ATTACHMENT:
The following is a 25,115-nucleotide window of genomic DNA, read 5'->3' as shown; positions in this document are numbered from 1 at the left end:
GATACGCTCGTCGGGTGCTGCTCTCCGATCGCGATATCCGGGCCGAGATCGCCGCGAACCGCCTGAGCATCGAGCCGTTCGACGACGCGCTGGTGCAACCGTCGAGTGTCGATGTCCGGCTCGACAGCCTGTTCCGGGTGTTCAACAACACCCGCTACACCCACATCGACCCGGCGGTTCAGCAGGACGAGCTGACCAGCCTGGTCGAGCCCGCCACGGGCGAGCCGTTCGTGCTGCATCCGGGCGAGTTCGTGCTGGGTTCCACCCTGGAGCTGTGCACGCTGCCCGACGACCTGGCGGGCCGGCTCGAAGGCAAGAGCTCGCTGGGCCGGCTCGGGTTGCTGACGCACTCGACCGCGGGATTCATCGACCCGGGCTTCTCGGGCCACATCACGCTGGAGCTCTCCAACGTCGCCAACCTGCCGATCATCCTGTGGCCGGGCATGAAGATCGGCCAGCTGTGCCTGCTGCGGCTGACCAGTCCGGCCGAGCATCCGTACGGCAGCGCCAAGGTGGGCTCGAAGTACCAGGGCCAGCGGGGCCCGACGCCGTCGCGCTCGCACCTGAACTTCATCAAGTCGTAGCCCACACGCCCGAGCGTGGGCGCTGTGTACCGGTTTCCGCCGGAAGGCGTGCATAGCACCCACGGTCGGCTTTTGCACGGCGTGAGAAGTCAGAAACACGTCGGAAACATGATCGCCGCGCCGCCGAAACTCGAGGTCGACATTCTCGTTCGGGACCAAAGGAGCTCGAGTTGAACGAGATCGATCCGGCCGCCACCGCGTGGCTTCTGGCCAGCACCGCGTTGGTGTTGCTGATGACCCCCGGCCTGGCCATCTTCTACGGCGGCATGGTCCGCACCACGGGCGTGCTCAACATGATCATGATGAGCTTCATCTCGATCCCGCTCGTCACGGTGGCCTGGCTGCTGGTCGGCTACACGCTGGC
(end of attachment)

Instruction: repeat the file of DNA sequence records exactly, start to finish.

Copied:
The following is a 25,115-nucleotide window of genomic DNA, read 5'->3' as shown; positions in this document are numbered from 1 at the left end:
GATACGCTCGTCGGGTGCTGCTCTCCGATCGCGATATCCGGGCCGAGATCGCCGCGAACCGCCTGAGCATCGAGCCGTTCGACGACGCGCTGGTGCAACCGTCGAGTGTCGATGTCCGGCTCGACAGCCTGTTCCGGGTGTTCAACAACACCCGCTACACCCACATCGACCCGGCGGTTCAGCAGGACGAGCTGACCAGCCTGGTCGAGCCCGCCACGGGCGAGCCGTTCGTGCTGCATCCGGGCGAGTTCGTGCTGGGTTCCACCCTGGAGCTGTGCACGCTGCCCGACGACCTGGCGGGCCGGCTCGAAGGCAAGAGCTCGCTGGGCCGGCTCGGGTTGCTGACGCACTCGACCGCGGGATTCATCGACCCGGGCTTCTCGGGCCACATCACGCTGGAGCTCTCCAACGTCGCCAACCTGCCGATCATCCTGTGGCCGGGCATGAAGATCGGCCAGCTGTGCCTGCTGCGGCTGACCAGTCCGGCCGAGCATCCGTACGGCAGCGCCAAGGTGGGCTCGAAGTACCAGGGCCAGCGGGGCCCGACGCCGTCGCGCTCGCACCTGAACTTCATCAAGTCGTAGCCCACACGCCCGAGCGTGGGCGCTGTGTACCGGTTTCCGCCGGAAGGCGTGCATAGCACCCACGGTCGGCTTTTGCACGGCGTGAGAAGTCAGAAACACGTCGGAAACATGATCGCCGCGCCGCCGAAACTCGAGGTCGACATTCTCGTTCGGGACCAAAGGAGCTCGAGTTGAACGAGATCGATCCGGCCGCCACCGCGTGGCTTCTGGCCAGCACCGCGTTGGTGTTGCTGATGACCCCCGGCCTGGCCATCTTCTACGGCGGCATGGTCCGCACCACGGGCGTGCTCAACATGATCATGATGAGCTTCATCTCGATCCCGCTCGTCACGGTGGCCTGGCTGCTGGTCGGCTACACGCTGGC